At 90 years old, Yvonne Dowlen was still ice skating at least five days a week. She rose to fame as an Ice Capades star and never officially retired.

This short film is a celebration of longevity and resilience.

Yvonne certainly comes across as a wise, witty and wonderful woman. Edges was created by Balcony Nine Media.

15 January 2017

Han Solo: A Smuggler’s Tale

What do you call a Star Wars movie set before A New Hope?  That question has recently been answered (Episode 3 ½) but here’s another.  Who would you get to play a young Han Solo?

My vote, after watching this short but very well made fan film is Jamie Costa.

Not only does he look a little like Harrison Ford he has obviously spent a long time studying the nuances of the character: from the facial expressions to the delivery of lines, Costa is spot on.  Han Solo:

A Smuggler’s Tale was written and directed by Keith Allen.

The Red Menace: Anti-Communist Propaganda of the Cold War

Every age has its bogeyman.  If you grew up in 1950s and 60s America you would have been bombarded with anti-communist propaganda. In hindsight it is perhaps easy to raise a wry eyebrow.  Yet at the time the threat was taken very seriously indeed. Here, hysteria intact, are a few of the stranger messages delivered to the American people.

Is your washroom breeding Bolsheviks?
“Employees lose their respect for a company that fails to provide decent facilities for their comfort” goes the by-line for this advertisement.  Yes, quite possibly, but does that really mean that they are going to turn into rampaging Bolsheviks because the paper towels at work are rough on their hands?  This apparently was a real danger back in the fifties and sixties.  Fortunately the introduction of soft tissues on a massive scale helped to avoid the commie takeover of the western world. 

8 January 2017

The Gelada: Unique Primate on the Roof of Africa

High up in the Ethiopian mountains lives the Gelada. It lives nowhere else and, isolated in these remote Ethiopian Highlands, the primate has developed a way of life all of its own. To begin with there is that patch of red skin; one might guess something with which to attract the opposite sex, but why there? Moreover the gelada exhibits behavior that has led scientists to believe that deceit, crime and punishment are not simply human traits after all.

The Ark in Space has a photo-filled feature on this amazing primate in the wild.

Image Credit Flickr User copepodo

The Unseen Afghanistan


Afghanistan has never been filmed like this before so the unique landscapes of its valleys are here now for us to see – and they are quite an eye-opener.  Whatever your preconceptions of this country, this will probably do something to change them.  Short earlier this year by Afghani director and filmmaker Khyber Khan, this was created as a ‘passion project’ by him to show his homeland in a new way, one which has never been seen before.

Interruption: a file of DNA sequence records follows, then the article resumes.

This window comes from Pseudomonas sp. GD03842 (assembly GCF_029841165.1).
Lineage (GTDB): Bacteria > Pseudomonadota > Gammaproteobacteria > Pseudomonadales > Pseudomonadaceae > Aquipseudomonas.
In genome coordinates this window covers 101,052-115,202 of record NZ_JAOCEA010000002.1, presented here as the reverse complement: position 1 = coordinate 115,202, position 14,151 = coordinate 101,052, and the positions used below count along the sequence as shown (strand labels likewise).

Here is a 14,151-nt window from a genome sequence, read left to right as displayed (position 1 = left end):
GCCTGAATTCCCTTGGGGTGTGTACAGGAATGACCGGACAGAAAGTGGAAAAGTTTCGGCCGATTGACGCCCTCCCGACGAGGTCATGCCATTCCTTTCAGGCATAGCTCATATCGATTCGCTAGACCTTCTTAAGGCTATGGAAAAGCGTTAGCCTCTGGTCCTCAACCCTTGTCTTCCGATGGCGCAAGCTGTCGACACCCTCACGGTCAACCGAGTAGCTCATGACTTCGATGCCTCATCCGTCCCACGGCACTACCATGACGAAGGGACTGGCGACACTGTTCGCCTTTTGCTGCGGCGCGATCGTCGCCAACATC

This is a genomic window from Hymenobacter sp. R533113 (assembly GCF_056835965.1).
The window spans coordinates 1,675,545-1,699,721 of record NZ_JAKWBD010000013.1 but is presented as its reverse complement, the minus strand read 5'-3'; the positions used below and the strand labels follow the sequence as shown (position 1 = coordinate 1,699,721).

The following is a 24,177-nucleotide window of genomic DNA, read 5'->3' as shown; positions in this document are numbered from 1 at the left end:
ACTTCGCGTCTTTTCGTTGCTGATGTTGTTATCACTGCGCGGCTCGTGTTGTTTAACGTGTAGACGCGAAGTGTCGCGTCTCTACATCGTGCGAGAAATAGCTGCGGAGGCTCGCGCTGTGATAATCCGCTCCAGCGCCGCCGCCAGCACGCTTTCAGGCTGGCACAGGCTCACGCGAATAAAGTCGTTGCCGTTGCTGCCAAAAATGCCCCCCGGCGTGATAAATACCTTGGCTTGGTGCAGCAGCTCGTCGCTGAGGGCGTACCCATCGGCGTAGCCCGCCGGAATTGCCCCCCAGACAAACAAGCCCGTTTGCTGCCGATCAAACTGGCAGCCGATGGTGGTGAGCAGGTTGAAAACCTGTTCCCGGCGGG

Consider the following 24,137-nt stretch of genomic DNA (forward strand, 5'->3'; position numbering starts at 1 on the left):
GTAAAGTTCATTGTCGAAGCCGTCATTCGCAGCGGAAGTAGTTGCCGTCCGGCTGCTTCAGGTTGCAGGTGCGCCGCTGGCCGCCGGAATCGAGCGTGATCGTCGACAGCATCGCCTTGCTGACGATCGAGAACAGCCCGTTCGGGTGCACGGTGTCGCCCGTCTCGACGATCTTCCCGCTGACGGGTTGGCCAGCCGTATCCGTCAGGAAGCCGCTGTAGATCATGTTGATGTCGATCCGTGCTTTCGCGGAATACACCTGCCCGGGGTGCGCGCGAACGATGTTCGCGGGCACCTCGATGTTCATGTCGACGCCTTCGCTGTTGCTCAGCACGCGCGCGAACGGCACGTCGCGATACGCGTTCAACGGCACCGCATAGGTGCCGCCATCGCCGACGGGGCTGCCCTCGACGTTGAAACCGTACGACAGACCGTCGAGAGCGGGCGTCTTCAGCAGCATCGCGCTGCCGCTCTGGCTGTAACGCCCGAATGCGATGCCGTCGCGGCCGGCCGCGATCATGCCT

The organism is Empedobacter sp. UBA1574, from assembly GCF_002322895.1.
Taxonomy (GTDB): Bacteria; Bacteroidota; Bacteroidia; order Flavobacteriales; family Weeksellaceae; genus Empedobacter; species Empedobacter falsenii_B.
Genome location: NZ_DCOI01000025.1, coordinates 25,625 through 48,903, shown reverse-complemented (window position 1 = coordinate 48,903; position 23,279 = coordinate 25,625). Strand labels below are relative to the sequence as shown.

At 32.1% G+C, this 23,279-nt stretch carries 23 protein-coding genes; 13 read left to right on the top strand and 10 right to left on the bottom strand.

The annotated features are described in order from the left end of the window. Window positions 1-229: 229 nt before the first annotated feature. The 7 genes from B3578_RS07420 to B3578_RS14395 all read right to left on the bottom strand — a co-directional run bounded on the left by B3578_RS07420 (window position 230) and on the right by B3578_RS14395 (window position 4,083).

7 January 2017

10 Female Assassins and their Intended Victims


History shows us that the vast majority of assassins are male. Every now and again, though, the fairer sex let the side down (or not, depending on your perspective).

However, there is a lamentably short list of female assassins in the annals of history and – more often than not – they fail to kill their intended target. Perhaps that is nothing to be ashamed of, after all.

Here, though, are 10 of history’s female assassins and their intended victims.

Shi Jianqiao
1935, Tianjin, China. Sometimes the only way to kill someone is when they have their defenses down. So it was when Shi Jianqiao slipped in to a Buddhist temple and fired three shots in to Sun Chuanfang’s head while he was praying. She then threw the gun down and explained her act to terrified and astonished onlookers.

She had even taken the time to print up and copy a document explaining her actions. Chuanfang was not mourned. He had been involved in the repression of strikes in Shanghai, opium trafficking and was a well-known collaborator with the Japanese. Jianqiao was opposed to all of these actions.

Moreover, he had had her father executed by decapitation and had ordered his head put on a pike outside a railway station for all to see. So, quite rightly she was angry – very angry. She was put on trial with three different courts handing out contradictory verdicts. With public opinion resoundingly on her side she was eventually released and was given a full pardon. She died in 1979.
Amung Feedjit